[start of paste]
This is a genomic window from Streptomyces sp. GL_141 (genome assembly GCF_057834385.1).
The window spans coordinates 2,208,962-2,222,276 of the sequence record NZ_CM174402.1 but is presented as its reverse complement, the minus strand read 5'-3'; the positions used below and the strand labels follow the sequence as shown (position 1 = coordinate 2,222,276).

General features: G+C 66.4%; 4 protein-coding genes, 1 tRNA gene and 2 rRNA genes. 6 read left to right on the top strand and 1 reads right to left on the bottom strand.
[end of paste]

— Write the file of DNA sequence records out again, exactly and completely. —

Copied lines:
This is a genomic window from Streptomyces sp. GL_141 (genome assembly GCF_057834385.1).
The window spans coordinates 2,208,962-2,222,276 of the sequence record NZ_CM174402.1 but is presented as its reverse complement, the minus strand read 5'-3'; the positions used below and the strand labels follow the sequence as shown (position 1 = coordinate 2,222,276).

General features: G+C 66.4%; 4 protein-coding genes, 1 tRNA gene and 2 rRNA genes. 6 read left to right on the top strand and 1 reads right to left on the bottom strand.